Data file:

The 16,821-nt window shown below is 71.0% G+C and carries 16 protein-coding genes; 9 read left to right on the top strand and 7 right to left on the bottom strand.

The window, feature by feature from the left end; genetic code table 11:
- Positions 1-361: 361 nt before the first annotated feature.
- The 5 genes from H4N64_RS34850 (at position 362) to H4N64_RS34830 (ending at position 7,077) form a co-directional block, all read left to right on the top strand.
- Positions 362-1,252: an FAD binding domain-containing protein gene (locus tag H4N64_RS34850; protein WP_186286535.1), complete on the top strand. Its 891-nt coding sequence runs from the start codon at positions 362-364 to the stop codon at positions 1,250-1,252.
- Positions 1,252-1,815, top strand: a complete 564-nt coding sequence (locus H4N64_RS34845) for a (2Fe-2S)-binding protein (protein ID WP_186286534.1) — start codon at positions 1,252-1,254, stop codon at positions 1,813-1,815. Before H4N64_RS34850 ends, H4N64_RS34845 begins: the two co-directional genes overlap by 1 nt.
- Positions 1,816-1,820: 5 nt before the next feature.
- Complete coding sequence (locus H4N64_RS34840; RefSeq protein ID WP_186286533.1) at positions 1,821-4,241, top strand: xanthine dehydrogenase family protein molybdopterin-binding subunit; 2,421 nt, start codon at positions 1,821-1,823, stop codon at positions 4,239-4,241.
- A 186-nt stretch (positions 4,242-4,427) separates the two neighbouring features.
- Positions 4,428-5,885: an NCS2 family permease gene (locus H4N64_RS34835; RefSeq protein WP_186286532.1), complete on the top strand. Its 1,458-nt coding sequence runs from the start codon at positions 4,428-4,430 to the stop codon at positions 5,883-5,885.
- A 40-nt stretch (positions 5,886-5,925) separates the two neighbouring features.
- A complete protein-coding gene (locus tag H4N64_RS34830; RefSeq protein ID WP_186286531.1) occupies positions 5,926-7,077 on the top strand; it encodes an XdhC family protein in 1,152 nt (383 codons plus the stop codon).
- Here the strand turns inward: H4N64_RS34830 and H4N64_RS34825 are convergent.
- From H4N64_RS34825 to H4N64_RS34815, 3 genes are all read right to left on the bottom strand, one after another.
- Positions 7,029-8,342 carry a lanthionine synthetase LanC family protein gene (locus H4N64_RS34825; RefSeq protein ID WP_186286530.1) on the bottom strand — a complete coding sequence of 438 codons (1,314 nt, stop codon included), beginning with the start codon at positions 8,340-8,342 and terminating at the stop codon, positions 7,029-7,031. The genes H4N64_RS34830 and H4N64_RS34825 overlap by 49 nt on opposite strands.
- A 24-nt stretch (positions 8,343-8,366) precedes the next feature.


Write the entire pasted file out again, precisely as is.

The 16,821-nt window shown below is 71.0% G+C and carries 16 protein-coding genes; 9 read left to right on the top strand and 7 right to left on the bottom strand.

The window, feature by feature from the left end; genetic code table 11:
- Positions 1-361: 361 nt before the first annotated feature.
- The 5 genes from H4N64_RS34850 (at position 362) to H4N64_RS34830 (ending at position 7,077) form a co-directional block, all read left to right on the top strand.
- Positions 362-1,252: an FAD binding domain-containing protein gene (locus tag H4N64_RS34850; protein WP_186286535.1), complete on the top strand. Its 891-nt coding sequence runs from the start codon at positions 362-364 to the stop codon at positions 1,250-1,252.
- Positions 1,252-1,815, top strand: a complete 564-nt coding sequence (locus H4N64_RS34845) for a (2Fe-2S)-binding protein (protein ID WP_186286534.1) — start codon at positions 1,252-1,254, stop codon at positions 1,813-1,815. Before H4N64_RS34850 ends, H4N64_RS34845 begins: the two co-directional genes overlap by 1 nt.
- Positions 1,816-1,820: 5 nt before the next feature.
- Complete coding sequence (locus H4N64_RS34840; RefSeq protein ID WP_186286533.1) at positions 1,821-4,241, top strand: xanthine dehydrogenase family protein molybdopterin-binding subunit; 2,421 nt, start codon at positions 1,821-1,823, stop codon at positions 4,239-4,241.
- A 186-nt stretch (positions 4,242-4,427) separates the two neighbouring features.
- Positions 4,428-5,885: an NCS2 family permease gene (locus H4N64_RS34835; RefSeq protein WP_186286532.1), complete on the top strand. Its 1,458-nt coding sequence runs from the start codon at positions 4,428-4,430 to the stop codon at positions 5,883-5,885.
- A 40-nt stretch (positions 5,886-5,925) separates the two neighbouring features.
- A complete protein-coding gene (locus tag H4N64_RS34830; RefSeq protein ID WP_186286531.1) occupies positions 5,926-7,077 on the top strand; it encodes an XdhC family protein in 1,152 nt (383 codons plus the stop codon).
- Here the strand turns inward: H4N64_RS34830 and H4N64_RS34825 are convergent.
- From H4N64_RS34825 to H4N64_RS34815, 3 genes are all read right to left on the bottom strand, one after another.
- Positions 7,029-8,342 carry a lanthionine synthetase LanC family protein gene (locus H4N64_RS34825; RefSeq protein ID WP_186286530.1) on the bottom strand — a complete coding sequence of 438 codons (1,314 nt, stop codon included), beginning with the start codon at positions 8,340-8,342 and terminating at the stop codon, positions 7,029-7,031. The genes H4N64_RS34830 and H4N64_RS34825 overlap by 49 nt on opposite strands.
- A 24-nt stretch (positions 8,343-8,366) precedes the next feature.